Helsel's paper, titled "The Limitations of White Allyship in Antebellum and Reconstruction era Mercer County, Pennsylvania," was written for his Historian's Craft class in spring of 2021 and it received this year's Kelly Prize for undergraduate research, awarded by SRU's History Department.
"I require my students to look at Pennsylvania because students are so often focused on national historical events and don't realize how history is close to home," said Melissa Ford, assistant professor of history who teaches the Historian's Craft course. "This research is very challenging because local history is often buried in a box somewhere in a library or in hard-to-find newspaper archives. Local historians often work twice as hard, which Stone discovered.
"But he asked the big question most historians ask: 'Why?' In the Civil War period, what was going on in western Pennsylvania and why would hundreds of former slaves settle here?"
In his research, Helsel focused on two settlements in Mercer County: Liberia, near present-day Stoneboro, which was an Underground Railroad stop for hundreds of runaway slaves from 1825-50; and Pandenarium, between Volant and Mercer, where more than 60 formerly enslaved people from Virginia relocated in 1854.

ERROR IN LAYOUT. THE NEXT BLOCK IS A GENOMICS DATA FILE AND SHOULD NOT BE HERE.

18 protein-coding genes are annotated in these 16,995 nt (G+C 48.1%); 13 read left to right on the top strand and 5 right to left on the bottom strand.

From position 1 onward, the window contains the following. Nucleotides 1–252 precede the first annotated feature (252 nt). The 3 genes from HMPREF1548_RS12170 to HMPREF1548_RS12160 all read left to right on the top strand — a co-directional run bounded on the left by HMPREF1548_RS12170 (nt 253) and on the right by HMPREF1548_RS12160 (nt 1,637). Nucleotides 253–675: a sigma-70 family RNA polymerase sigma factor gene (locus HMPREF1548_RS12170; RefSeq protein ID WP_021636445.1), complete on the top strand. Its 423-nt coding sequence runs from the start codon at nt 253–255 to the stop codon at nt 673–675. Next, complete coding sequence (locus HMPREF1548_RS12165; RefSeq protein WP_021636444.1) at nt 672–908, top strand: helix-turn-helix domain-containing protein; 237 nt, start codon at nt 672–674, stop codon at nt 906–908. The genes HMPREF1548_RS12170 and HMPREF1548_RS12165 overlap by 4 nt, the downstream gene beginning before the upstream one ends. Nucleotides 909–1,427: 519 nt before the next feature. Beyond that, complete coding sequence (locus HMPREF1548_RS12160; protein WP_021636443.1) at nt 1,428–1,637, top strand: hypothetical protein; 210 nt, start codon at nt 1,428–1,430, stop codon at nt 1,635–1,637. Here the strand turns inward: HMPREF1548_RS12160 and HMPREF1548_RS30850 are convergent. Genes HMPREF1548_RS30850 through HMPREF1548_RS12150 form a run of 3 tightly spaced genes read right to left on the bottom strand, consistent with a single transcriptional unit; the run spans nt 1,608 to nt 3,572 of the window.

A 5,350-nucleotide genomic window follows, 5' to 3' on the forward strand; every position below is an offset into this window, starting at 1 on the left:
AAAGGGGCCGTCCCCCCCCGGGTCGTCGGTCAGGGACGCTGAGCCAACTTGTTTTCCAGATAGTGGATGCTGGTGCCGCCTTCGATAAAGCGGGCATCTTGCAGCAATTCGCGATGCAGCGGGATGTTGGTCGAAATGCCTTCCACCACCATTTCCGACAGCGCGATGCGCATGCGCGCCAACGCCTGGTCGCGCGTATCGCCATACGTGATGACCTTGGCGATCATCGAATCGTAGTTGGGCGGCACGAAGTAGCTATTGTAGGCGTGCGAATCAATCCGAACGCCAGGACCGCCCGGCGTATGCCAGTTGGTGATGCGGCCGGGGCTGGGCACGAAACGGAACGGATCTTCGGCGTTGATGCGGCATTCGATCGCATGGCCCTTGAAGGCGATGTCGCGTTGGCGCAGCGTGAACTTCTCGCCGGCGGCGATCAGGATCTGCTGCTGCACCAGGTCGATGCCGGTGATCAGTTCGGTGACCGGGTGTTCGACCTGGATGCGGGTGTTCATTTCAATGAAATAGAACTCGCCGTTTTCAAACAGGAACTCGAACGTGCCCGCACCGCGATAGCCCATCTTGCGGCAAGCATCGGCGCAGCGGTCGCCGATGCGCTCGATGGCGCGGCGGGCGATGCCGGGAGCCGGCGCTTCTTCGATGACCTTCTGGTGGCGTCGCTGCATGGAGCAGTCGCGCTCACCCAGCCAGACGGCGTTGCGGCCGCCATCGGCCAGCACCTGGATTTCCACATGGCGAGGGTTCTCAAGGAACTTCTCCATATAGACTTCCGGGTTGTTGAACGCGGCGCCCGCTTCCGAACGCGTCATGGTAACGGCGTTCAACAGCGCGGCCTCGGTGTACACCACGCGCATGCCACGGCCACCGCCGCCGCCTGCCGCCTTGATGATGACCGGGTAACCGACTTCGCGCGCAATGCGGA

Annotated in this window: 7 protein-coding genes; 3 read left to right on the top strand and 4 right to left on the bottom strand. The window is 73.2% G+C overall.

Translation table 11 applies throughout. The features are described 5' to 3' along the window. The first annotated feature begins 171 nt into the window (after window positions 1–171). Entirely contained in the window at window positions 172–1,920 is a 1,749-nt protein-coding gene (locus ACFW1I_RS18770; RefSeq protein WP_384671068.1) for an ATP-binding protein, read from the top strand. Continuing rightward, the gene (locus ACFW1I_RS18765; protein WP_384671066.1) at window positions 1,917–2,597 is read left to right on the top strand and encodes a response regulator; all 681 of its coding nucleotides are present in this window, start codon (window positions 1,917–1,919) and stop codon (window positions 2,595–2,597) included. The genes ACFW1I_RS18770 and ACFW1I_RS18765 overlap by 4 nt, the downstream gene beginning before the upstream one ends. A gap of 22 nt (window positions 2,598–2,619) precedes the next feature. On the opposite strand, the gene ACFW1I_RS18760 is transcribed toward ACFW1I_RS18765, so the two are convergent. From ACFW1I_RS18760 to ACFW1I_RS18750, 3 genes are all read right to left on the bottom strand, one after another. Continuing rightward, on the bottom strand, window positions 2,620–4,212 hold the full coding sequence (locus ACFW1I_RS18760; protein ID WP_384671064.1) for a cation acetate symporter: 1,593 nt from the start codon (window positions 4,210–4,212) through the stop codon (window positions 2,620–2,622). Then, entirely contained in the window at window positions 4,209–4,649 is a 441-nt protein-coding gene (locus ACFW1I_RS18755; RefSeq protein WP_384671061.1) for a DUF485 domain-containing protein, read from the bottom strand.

"There was progress but there were also limitations," Helsel said. "I could have written the paper about either side. Even a lot of the whites who were against slavery, they weren't living side-by-side in these communities. There was still segregation."
Helsel also identified the federal Fugitive Slave Act of 1850 as tempering freedoms of formerly enslaved people in the area. This legislation imposed harsh penalties of $1,000 fines or six months in jail for assisting the extradition of fugitive slaves from the South. The act led to the demise of Liberia as former slaves there fled to Canada. According to Helsel, most local abolitionists and white allies found the ramifications of the Fugitive Slave Act to be too risky, despite strong anti-slavery activism that was rooted in religion.